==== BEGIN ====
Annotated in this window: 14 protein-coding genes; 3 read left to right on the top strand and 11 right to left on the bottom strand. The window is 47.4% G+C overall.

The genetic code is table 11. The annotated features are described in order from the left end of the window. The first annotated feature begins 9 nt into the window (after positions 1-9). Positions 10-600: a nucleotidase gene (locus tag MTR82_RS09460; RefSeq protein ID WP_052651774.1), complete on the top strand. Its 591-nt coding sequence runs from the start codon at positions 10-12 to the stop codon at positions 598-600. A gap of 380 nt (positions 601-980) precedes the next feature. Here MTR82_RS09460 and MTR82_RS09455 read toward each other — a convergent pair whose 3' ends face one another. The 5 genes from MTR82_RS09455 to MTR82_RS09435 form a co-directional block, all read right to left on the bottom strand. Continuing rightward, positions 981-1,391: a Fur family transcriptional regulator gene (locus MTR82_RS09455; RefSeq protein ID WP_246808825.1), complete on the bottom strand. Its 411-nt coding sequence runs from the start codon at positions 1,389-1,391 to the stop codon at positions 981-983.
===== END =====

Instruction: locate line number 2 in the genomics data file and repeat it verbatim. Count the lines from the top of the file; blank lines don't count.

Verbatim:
The genetic code is table 11. The annotated features are described in order from the left end of the window. The first annotated feature begins 9 nt into the window (after positions 1-9). Positions 10-600: a nucleotidase gene (locus tag MTR82_RS09460; RefSeq protein ID WP_052651774.1), complete on the top strand. Its 591-nt coding sequence runs from the start codon at positions 10-12 to the stop codon at positions 598-600. A gap of 380 nt (positions 601-980) precedes the next feature. Here MTR82_RS09460 and MTR82_RS09455 read toward each other — a convergent pair whose 3' ends face one another. The 5 genes from MTR82_RS09455 to MTR82_RS09435 form a co-directional block, all read right to left on the bottom strand. Continuing rightward, positions 981-1,391: a Fur family transcriptional regulator gene (locus MTR82_RS09455; RefSeq protein ID WP_246808825.1), complete on the bottom strand. Its 411-nt coding sequence runs from the start codon at positions 1,389-1,391 to the stop codon at positions 981-983.